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Leah Bisiani, MHlthSc: Dementia gets dolled up: Utilising psychosocial care to reinforce self-worth

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Information about Leah Bisiani, MHlthSc: Dementia gets dolled up: Utilising psychosocial...
Health & Medicine

Published on February 21, 2014

Author: informaoz

Source: slideshare.net

Description

Leah Bisiani, RN.1/Dementia Consultant/MHlthSc – “Uplifting Dementia” delivered this presentation at the 2014 National Dementia Congress. The event examined dementia case studies and the latest innovations from across the whole dementia pathway, from diagnosis to end of life, focusing on the theme of "Making Dementia Care Transformation Happen Today. For more information on the annual event, please visit the conference website: http://www.healthcareconferences.com.au/dementiacongress2014
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DEMENTIA GETS DOLLED UP Leah Bisiani – “Uplifting Dementia” – RN.1/Dementia Consultant/MHlthSc

AUTHOR: “I promote uplifting and joyous environments only for people living with dementia so they can live their life and continue to thrive.” Leah Bisiani –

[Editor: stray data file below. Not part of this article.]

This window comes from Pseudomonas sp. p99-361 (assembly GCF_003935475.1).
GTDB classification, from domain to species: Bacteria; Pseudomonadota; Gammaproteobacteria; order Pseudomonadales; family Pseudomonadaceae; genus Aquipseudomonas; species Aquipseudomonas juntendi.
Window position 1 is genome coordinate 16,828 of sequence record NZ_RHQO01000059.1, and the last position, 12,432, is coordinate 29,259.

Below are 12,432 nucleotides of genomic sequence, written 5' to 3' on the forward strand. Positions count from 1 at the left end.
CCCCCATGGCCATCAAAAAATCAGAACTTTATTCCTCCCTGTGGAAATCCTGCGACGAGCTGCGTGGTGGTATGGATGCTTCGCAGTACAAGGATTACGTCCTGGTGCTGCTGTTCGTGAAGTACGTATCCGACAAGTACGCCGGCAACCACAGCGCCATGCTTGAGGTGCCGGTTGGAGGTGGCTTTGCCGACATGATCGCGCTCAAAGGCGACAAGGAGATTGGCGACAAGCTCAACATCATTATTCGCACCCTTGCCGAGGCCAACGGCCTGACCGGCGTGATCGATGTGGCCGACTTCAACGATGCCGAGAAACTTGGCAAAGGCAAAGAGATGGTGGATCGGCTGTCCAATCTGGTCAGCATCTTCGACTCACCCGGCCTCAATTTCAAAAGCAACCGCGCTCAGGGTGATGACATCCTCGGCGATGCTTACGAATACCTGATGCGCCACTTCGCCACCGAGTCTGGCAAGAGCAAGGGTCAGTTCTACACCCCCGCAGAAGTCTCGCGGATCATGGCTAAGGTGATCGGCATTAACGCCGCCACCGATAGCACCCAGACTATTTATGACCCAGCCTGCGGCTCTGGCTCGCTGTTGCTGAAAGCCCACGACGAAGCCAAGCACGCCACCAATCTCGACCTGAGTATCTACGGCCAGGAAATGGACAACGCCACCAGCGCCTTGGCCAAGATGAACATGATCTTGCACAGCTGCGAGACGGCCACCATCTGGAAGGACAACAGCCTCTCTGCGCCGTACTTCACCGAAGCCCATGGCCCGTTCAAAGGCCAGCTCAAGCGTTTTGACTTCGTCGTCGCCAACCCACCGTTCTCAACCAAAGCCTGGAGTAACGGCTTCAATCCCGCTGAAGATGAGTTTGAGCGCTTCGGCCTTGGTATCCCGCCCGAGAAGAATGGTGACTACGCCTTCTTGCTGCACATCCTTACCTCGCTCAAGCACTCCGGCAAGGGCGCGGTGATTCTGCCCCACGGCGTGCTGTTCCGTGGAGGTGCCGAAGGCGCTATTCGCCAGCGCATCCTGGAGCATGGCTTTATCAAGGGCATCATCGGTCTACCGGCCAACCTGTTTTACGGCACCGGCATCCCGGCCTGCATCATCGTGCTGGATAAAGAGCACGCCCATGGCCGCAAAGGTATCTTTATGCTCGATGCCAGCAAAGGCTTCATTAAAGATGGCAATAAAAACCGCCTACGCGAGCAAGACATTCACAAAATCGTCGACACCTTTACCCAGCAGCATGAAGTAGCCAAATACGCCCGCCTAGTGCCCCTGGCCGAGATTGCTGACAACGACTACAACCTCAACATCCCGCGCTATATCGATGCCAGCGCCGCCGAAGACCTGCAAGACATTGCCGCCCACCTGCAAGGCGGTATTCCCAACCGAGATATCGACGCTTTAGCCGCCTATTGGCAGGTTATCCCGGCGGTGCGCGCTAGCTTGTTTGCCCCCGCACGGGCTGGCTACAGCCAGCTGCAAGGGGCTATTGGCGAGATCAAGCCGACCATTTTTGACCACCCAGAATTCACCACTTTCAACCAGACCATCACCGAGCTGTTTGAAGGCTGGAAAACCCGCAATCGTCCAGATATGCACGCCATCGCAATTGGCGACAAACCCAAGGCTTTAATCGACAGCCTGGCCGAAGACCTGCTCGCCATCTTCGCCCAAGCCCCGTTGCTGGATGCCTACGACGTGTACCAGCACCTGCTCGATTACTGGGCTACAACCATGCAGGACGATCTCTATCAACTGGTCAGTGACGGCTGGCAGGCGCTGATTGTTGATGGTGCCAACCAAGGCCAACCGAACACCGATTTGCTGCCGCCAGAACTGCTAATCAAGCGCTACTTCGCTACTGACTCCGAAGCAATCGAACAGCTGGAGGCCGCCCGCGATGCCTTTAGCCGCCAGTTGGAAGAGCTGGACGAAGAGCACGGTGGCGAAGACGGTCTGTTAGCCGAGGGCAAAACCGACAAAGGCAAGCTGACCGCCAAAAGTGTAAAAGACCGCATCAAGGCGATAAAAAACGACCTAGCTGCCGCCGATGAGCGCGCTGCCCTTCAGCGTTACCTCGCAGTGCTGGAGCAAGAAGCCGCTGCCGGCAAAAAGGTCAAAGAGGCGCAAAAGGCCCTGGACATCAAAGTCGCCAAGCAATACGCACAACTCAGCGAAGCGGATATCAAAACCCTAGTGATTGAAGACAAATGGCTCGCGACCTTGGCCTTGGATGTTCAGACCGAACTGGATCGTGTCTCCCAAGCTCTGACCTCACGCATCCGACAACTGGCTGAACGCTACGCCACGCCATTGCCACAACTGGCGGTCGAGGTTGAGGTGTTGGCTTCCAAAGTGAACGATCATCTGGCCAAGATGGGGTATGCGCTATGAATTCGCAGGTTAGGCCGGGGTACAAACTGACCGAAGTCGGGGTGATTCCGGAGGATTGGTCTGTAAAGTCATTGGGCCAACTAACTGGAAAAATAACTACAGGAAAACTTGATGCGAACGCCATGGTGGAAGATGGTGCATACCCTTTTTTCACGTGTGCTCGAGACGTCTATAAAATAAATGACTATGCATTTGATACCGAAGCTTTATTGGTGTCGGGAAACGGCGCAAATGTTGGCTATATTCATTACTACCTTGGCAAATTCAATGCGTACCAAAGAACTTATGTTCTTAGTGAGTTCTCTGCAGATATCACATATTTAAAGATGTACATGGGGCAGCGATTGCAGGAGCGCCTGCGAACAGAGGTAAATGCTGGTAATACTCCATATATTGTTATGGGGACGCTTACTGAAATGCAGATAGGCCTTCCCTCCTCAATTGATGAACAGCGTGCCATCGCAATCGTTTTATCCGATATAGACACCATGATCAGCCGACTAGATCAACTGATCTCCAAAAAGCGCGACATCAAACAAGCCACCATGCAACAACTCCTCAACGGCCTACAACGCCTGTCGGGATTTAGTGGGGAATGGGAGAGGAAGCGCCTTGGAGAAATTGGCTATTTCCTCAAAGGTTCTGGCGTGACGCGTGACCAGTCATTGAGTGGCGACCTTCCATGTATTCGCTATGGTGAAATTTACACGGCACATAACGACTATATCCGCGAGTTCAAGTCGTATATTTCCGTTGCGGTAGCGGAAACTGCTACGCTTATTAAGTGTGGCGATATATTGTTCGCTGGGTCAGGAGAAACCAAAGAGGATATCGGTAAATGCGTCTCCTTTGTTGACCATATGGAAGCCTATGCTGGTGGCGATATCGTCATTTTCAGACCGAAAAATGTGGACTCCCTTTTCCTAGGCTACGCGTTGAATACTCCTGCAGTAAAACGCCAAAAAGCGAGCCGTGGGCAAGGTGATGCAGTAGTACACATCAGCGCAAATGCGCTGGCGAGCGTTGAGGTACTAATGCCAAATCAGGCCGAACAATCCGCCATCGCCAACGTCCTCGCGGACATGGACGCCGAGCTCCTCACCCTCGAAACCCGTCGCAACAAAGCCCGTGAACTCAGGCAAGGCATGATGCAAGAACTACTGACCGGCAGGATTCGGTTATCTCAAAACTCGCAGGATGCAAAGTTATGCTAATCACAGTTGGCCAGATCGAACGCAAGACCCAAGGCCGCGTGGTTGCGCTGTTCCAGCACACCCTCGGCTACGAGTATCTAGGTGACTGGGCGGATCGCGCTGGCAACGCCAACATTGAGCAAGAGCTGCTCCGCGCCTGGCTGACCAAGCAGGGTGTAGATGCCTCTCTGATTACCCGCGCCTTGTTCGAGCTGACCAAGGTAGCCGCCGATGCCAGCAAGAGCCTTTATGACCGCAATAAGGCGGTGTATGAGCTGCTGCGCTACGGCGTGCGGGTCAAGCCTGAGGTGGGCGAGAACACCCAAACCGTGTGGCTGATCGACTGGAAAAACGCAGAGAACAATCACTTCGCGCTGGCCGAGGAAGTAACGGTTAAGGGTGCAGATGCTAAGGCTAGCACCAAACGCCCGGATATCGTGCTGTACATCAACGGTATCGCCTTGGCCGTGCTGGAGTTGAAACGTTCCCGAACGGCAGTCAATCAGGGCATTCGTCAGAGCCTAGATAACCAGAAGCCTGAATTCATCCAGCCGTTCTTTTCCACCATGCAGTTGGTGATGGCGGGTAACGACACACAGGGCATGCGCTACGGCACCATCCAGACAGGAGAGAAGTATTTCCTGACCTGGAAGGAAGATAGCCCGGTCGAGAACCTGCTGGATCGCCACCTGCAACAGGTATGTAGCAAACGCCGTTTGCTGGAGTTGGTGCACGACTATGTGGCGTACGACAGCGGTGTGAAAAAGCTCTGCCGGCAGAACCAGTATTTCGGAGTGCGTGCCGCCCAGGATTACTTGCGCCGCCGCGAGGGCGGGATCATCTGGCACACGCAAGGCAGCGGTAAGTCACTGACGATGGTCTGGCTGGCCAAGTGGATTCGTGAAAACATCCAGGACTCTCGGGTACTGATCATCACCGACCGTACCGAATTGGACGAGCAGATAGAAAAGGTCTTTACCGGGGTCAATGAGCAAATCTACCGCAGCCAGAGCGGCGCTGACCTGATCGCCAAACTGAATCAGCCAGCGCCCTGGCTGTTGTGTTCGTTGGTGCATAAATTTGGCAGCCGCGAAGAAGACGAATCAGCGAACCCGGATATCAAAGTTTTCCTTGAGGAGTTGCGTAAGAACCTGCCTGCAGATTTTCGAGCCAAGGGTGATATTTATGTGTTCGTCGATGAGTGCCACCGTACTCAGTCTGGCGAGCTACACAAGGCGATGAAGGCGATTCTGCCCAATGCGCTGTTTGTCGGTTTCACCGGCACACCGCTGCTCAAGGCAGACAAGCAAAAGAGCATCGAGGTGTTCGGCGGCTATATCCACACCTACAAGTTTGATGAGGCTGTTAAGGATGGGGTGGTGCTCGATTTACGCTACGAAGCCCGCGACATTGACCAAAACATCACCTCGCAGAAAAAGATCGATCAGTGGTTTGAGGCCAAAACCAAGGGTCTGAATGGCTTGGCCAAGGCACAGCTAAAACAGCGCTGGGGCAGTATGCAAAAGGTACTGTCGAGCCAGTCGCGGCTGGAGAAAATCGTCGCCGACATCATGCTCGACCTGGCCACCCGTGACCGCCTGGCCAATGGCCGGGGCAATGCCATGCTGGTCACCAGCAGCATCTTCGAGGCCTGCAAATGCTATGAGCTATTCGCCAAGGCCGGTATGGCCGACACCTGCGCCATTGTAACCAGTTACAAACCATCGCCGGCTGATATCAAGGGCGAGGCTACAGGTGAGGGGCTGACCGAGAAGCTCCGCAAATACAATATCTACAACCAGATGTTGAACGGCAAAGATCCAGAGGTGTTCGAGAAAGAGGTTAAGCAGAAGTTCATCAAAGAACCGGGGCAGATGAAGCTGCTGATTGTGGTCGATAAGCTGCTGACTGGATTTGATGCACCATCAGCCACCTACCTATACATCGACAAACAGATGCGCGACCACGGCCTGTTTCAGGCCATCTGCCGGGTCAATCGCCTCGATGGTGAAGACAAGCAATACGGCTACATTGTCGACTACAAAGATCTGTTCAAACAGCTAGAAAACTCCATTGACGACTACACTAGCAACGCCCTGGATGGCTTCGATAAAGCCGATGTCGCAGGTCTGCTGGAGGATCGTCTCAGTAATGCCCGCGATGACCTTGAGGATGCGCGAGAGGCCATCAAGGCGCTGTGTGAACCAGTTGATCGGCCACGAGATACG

DEMENTIA GETS DOLLED UP:

AIMS: • Examine and evaluate the therapeutic impact of a doll as a tool in regards to improving life quality/support a person living with dementia’s specific reality • Evaluate potential benefits of reducing/resolving behaviours of concern • Analysing whether this associates with past attachment needs • Improve communication and social interaction • Promotion of well being as opposed to ill being of an individual.

WHY?? Doll therapy supports the understanding of each individuals specific personhood and the place they hold within the world. This tool can be utilised for select persons who respond favourably to this alternative therapy, thus enabling, enriching and empowering their lives by providing meaning, control and stimulation.

DEMENTIA GETS DOLLED UP:

IMAGINE WHAT IT MUST BE LIKE: • To have a cognitive deficit • To feel no one validates your humanity as a person • Searching for a distinct place in the world • Living within a reality in which you are totally alone • Craving companionship/attachment/control/focus • Feeling and displaying emotion that relate to core suffering/despair/anxiety and agitation • To lose that spark that keeps us going